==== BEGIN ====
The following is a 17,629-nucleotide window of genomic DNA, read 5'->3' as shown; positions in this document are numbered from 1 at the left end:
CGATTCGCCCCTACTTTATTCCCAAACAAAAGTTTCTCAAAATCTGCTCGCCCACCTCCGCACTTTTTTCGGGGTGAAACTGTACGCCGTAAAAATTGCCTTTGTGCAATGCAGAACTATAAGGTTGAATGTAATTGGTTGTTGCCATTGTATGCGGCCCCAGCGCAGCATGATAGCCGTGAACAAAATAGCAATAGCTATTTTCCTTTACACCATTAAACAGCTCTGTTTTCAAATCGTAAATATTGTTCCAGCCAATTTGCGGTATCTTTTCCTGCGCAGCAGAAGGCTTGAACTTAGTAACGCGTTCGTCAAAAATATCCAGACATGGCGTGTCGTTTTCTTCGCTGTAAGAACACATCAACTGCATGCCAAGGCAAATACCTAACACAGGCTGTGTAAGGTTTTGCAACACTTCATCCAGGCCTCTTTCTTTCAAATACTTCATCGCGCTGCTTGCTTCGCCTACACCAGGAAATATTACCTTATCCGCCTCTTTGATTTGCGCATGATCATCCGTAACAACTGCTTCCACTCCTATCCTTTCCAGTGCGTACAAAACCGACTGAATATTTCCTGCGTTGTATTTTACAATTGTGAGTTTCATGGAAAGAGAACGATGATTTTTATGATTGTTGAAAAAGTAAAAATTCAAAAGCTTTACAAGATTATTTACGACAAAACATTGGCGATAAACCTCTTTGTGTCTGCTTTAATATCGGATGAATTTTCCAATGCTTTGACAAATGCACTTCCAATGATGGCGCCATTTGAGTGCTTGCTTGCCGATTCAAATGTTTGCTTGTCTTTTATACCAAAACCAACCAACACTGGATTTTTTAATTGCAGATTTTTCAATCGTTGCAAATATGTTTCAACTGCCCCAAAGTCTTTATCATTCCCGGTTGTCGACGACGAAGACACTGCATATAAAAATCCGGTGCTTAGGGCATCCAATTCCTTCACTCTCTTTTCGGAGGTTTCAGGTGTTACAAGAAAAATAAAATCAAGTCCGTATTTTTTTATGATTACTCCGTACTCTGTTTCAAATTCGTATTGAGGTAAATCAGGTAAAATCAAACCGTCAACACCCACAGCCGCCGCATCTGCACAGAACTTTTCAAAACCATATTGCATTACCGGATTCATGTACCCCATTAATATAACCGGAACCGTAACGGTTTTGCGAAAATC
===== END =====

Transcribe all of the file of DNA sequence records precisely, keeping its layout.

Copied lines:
The following is a 17,629-nucleotide window of genomic DNA, read 5'->3' as shown; positions in this document are numbered from 1 at the left end:
CGATTCGCCCCTACTTTATTCCCAAACAAAAGTTTCTCAAAATCTGCTCGCCCACCTCCGCACTTTTTTCGGGGTGAAACTGTACGCCGTAAAAATTGCCTTTGTGCAATGCAGAACTATAAGGTTGAATGTAATTGGTTGTTGCCATTGTATGCGGCCCCAGCGCAGCATGATAGCCGTGAACAAAATAGCAATAGCTATTTTCCTTTACACCATTAAACAGCTCTGTTTTCAAATCGTAAATATTGTTCCAGCCAATTTGCGGTATCTTTTCCTGCGCAGCAGAAGGCTTGAACTTAGTAACGCGTTCGTCAAAAATATCCAGACATGGCGTGTCGTTTTCTTCGCTGTAAGAACACATCAACTGCATGCCAAGGCAAATACCTAACACAGGCTGTGTAAGGTTTTGCAACACTTCATCCAGGCCTCTTTCTTTCAAATACTTCATCGCGCTGCTTGCTTCGCCTACACCAGGAAATATTACCTTATCCGCCTCTTTGATTTGCGCATGATCATCCGTAACAACTGCTTCCACTCCTATCCTTTCCAGTGCGTACAAAACCGACTGAATATTTCCTGCGTTGTATTTTACAATTGTGAGTTTCATGGAAAGAGAACGATGATTTTTATGATTGTTGAAAAAGTAAAAATTCAAAAGCTTTACAAGATTATTTACGACAAAACATTGGCGATAAACCTCTTTGTGTCTGCTTTAATATCGGATGAATTTTCCAATGCTTTGACAAATGCACTTCCAATGATGGCGCCATTTGAGTGCTTGCTTGCCGATTCAAATGTTTGCTTGTCTTTTATACCAAAACCAACCAACACTGGATTTTTTAATTGCAGATTTTTCAATCGTTGCAAATATGTTTCAACTGCCCCAAAGTCTTTATCATTCCCGGTTGTCGACGACGAAGACACTGCATATAAAAATCCGGTGCTTAGGGCATCCAATTCCTTCACTCTCTTTTCGGAGGTTTCAGGTGTTACAAGAAAAATAAAATCAAGTCCGTATTTTTTTATGATTACTCCGTACTCTGTTTCAAATTCGTATTGAGGTAAATCAGGTAAAATCAAACCGTCAACACCCACAGCCGCCGCATCTGCACAGAACTTTTCAAAACCATATTGCATTACCGGATTCATGTACCCCATTAATATAACCGGAACCGTAACGGTTTTGCGAAAATC